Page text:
The life and death of Khasi industry is a sombre sight to behold. We have a few people today from our community who own big cars and big egos but we really have nothing sustainable in terms of businesses.
Author: Avner PariatAvner Pariat is a poet and chronicler of Khasi Jaintia Hills.
Government assistance/intervention, from farm to store shelf, is crucial for the success of a product in our current predicament. Many local (agro-based) businesses which I have observed flounder after a while because they simply cannot survive the intense rigours of the competitive marketplace. It is nonsense to say that only the fittest products/brands shall survive because the winners of such competition are always backed up either by cash accumulated over many years or concessions made by governments themselves.
Every year, in March, I have to listen to the same pseudo-technical verbosity at State and Central levels being reported across various media outlets. The Budget Session, it is clear from all the attention and scrutiny it receives, is by far the single most important Parliamentary session there is, and rightly so. Economic activities are the life-blood of society. Here in Meghalaya sadly, the only sheets we know are bed-sheets (which we buy with money which isn’t ours). The grim reality of the state balance sheets has not roused us from our slumber.
No one cares about your instrumental skills
Get a sound engineer
Create an association
Play for the
Covers will kill you!
Experiment more, this isn’t the damn IIT JEE or CAT!
Don’t stay within the art-form
Try to start off young
Lose the lame leg
Don’t love the “lifestyle”
I found myself – yet again – in a packed dingy bar surrounded on all sides by a blanket of noise, cigarette smoke and general ‘run-downery’. This dive, started by a Chinese gentleman – whose portrait hung over the payment counter – was in an old market area of Calcutta – Chandni Chowk – an area where Parsi traders once plied their wares alongside French and Syrian merchants.
The old cliché is “God is dead … And we have killed him”. When this statement was first uttered by Nietzsche’s Madman more than a century ago, I do not think that it was entirely depressing (even though the philosopher himself might have thought otherwise); perhaps because deep down people must have felt it was time to let the idea (of God) go. The zeitgeist had definitely changed direction.
“Power” is what many in the Left worry about. They are correct in being suspicious of it; History provides us ample examples of its abuse and corruption. But is “power”, by its very nature, corrupt? And is there no way around this negative aspect? We cannot afford to be so pessimist about the ability of political power to shape the Future for the good of all. Many in the Left today, seem allergic to ideas of “power” except of it being an entirely oppressive force.
So who’s a chinky anyway? Personally I think Saif Ali Khan is very chinky. Did he get that from his Afghani (fairly chinky people) forefathers or from his Bengali mother? And yes, Bengalis are quite chinky. Especially those from the East, which is why the Bengalis won’t discriminate against you based on your facial features. They will do it because of religion, language, culture but never on what sort of face you have. That’s just crude! What would Bollywood be today without the chinky RD Burman and his even more chinky father, SD Burman? What about the half-Burmese chinky, Helen ‘’Golden Girl’’ Richardson? This is a country of diversity we are told but to watch the nonsense of Bollywood today one would think otherwise.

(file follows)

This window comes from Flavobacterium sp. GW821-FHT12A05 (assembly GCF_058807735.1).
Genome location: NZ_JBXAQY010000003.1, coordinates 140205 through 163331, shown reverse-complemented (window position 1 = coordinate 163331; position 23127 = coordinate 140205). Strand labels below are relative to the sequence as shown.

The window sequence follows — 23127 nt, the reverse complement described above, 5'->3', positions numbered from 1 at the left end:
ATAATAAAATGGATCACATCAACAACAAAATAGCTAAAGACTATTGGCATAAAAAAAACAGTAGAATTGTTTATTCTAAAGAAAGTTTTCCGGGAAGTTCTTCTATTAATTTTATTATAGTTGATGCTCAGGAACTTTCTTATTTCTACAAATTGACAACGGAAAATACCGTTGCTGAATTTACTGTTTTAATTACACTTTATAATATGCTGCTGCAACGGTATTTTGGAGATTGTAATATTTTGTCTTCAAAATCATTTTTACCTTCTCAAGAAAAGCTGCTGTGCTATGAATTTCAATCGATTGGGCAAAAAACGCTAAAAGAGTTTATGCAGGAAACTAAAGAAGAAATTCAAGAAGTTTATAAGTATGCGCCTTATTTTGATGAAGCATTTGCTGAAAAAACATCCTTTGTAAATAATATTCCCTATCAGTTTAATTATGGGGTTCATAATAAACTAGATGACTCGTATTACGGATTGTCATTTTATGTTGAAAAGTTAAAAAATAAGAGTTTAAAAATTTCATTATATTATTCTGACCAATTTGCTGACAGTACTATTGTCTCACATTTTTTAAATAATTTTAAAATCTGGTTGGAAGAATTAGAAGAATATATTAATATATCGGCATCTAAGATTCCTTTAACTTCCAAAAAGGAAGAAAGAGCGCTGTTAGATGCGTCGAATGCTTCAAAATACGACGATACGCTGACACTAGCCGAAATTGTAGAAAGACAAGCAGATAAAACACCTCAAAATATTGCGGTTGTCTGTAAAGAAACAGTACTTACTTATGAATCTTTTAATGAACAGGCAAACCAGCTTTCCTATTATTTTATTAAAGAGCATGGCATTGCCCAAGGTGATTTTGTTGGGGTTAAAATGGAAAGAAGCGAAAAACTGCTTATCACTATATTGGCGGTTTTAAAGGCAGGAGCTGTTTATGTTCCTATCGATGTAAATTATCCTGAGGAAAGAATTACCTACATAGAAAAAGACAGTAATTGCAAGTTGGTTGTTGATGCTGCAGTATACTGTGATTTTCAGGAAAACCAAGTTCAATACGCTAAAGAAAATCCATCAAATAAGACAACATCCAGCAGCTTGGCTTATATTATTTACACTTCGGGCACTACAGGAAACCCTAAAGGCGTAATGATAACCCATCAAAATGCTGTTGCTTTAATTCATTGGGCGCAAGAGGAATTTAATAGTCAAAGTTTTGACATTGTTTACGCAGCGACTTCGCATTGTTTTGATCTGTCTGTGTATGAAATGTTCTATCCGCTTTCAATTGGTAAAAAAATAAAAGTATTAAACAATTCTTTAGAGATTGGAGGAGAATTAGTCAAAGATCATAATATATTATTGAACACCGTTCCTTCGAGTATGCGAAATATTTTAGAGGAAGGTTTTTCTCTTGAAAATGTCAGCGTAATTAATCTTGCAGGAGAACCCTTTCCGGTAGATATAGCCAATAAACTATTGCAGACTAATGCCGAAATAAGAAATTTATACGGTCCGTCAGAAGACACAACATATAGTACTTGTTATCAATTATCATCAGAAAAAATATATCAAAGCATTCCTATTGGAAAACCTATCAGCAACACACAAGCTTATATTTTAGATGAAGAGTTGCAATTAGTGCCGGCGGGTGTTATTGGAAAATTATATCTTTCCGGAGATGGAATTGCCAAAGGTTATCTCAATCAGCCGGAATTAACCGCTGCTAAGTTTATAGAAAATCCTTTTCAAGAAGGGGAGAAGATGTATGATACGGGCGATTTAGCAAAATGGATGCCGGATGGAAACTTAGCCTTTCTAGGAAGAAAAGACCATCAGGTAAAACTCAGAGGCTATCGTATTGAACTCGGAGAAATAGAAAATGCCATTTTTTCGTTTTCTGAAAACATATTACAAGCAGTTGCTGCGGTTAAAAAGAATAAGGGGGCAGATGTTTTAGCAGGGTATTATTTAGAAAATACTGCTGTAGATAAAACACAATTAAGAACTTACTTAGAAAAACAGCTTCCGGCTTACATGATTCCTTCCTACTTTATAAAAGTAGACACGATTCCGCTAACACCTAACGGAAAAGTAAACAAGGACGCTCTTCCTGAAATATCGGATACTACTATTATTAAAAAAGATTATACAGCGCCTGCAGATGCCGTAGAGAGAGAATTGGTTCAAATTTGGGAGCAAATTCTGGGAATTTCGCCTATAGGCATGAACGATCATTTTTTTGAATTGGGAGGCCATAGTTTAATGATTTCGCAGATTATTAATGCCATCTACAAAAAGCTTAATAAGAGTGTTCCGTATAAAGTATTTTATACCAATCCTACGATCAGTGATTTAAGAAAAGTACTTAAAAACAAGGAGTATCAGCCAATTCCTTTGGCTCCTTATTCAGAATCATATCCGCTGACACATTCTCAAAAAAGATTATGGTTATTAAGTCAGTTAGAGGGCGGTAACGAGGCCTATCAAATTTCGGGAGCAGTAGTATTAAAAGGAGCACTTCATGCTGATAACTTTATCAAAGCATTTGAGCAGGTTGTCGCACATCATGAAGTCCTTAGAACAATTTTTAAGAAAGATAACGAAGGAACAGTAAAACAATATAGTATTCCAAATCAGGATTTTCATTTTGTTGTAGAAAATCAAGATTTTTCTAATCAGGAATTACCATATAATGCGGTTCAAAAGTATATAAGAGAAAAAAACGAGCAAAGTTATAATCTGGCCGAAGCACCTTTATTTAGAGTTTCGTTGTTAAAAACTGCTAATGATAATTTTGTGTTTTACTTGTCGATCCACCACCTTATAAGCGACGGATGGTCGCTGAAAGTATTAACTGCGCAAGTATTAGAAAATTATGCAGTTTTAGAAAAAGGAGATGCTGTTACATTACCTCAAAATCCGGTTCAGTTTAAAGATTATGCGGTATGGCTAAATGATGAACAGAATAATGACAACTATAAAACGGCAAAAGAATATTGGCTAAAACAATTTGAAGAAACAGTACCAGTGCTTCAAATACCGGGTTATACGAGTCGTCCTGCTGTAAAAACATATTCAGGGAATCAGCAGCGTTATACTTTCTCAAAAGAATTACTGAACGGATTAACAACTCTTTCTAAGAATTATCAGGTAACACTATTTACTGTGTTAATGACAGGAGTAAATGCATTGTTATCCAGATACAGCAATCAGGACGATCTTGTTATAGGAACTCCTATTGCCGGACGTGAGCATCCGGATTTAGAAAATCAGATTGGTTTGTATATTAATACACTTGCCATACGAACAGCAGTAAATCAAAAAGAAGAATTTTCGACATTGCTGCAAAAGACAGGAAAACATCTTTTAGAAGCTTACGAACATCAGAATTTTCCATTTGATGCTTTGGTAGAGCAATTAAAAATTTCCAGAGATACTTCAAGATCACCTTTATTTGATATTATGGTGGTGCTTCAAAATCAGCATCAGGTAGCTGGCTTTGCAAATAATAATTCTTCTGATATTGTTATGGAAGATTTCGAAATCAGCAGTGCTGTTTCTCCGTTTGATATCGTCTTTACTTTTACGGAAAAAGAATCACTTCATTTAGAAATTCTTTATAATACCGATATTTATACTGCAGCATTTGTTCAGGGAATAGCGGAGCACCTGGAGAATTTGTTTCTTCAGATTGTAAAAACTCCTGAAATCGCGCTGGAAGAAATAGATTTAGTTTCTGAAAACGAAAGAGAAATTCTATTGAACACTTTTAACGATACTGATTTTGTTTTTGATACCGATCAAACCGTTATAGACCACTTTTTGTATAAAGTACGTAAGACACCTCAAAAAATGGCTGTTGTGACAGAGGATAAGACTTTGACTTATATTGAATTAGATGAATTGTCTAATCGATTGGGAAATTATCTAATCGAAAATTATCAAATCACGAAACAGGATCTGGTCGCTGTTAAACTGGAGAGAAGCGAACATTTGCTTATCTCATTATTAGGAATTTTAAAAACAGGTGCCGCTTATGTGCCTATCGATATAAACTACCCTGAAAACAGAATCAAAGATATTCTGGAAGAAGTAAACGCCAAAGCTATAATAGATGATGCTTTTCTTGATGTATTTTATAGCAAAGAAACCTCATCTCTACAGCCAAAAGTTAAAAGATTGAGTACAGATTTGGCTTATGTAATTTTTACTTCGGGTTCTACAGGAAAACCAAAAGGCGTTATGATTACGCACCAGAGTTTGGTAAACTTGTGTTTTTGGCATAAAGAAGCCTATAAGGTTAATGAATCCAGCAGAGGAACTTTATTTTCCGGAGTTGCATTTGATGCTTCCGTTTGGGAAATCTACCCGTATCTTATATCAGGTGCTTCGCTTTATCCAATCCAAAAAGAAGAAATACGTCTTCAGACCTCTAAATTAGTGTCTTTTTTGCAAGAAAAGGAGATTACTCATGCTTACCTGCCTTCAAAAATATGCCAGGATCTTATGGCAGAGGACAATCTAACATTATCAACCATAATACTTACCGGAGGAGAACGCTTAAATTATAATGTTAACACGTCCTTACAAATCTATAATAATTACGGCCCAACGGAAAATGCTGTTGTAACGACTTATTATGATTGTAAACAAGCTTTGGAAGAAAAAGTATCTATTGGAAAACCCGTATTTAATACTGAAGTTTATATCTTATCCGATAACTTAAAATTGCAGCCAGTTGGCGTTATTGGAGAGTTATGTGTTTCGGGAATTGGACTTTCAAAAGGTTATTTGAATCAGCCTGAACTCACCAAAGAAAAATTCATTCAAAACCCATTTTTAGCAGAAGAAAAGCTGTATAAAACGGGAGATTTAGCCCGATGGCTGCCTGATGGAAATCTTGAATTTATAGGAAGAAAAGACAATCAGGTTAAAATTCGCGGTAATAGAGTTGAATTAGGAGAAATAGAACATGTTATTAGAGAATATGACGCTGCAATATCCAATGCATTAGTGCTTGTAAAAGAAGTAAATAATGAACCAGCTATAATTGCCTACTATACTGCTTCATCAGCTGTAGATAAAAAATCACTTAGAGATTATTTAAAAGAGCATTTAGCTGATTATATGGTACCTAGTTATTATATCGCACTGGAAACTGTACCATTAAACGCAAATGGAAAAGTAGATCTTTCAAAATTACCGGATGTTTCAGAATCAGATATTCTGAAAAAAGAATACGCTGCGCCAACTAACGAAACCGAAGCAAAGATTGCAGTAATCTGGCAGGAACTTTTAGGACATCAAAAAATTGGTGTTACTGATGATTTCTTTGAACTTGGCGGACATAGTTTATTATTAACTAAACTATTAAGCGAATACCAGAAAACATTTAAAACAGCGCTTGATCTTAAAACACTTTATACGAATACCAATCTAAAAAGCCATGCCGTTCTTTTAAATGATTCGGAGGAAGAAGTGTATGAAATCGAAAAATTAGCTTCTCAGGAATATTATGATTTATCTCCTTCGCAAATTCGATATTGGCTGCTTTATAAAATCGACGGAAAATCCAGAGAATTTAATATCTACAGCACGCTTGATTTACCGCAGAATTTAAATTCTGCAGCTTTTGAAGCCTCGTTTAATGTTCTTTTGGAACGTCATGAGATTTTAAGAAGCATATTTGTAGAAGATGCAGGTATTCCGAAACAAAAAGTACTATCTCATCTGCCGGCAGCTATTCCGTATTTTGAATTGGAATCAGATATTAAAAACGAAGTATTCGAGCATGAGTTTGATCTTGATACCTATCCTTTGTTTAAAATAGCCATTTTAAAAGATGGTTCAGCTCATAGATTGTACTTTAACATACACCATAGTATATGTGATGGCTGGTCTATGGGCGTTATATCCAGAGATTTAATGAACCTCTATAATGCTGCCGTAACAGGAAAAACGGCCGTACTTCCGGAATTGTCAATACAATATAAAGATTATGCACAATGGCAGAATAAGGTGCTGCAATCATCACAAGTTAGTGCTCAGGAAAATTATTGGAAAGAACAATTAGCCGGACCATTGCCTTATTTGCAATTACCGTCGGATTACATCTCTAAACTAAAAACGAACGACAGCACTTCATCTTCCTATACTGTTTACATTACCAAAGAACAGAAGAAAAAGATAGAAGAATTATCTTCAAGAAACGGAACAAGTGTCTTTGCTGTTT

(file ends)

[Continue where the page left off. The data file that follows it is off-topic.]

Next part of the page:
“Write simplistically about “North Eastern” stuff like villages, mountains, sacred groves, tribal customs, you know pristine crap like that ” and nine other tips
I am in Calcutta. At least I think this is Calcutta. I was told that I would be journeying into the heartland of the bhodrolok and the East Bengalis of Shillong coloured my expectations and bias. Upon arrival though I feel as though somethings have been missed. Like the city, the information hardly seems fresh. It is not current.
We have heard a variety of opinions from the Left about the events surrounding JNU, Kanhaiya, Umar and Anirban, the Patiala House assault etcetera. Our…
We do not need “outsider” organizations to come and perform charity puja. In our need for political allies and powerful friends we seem to forget that we have more in common with each other (Christian and non-Christian) than Right wing nut-jobs who seek to further widen the schism. This is as true for the Hindutva as it is for the Evangelical Fundamentalists.
The various sporting venues around Shillong were decked up so nicely and the roads so smooth that it hardly felt like the Shillong we know, love and hate. This is exactly like the current government isn’t it? All façade and no reality!
Shillong, let us not kid ourselves further. We are too conservative and scared for any thing original and ‘dangerous’
Perhaps this article is ill-timed. Perhaps in the current scenario with various Far Right groups actively seeking a Hindutva agenda it is not the best time to be writing things which they could use for their own benefit. This is particularly true after the recent maiden procession carried out by the RSS in Shillong which has evoked so much reaction.
Recently, Royal Wahingdoh – a Shillong-based football club of some repute – formally announced that they would be pulling out of the I-League, an All India Football Federation (AIFF) promoted initiative. This came as a rude shock to the fans who had been religiously following the club.
On 16th November 2015, I went to take part in the protest march called by the Garo Students’ Union (GSU), Thma U Rangli-Juki (TUR), CSWO along with a few other activists from Meghalaya. I went not because I was instructed to by ‘party high-command’, not because I was threatened or coerced by anyone…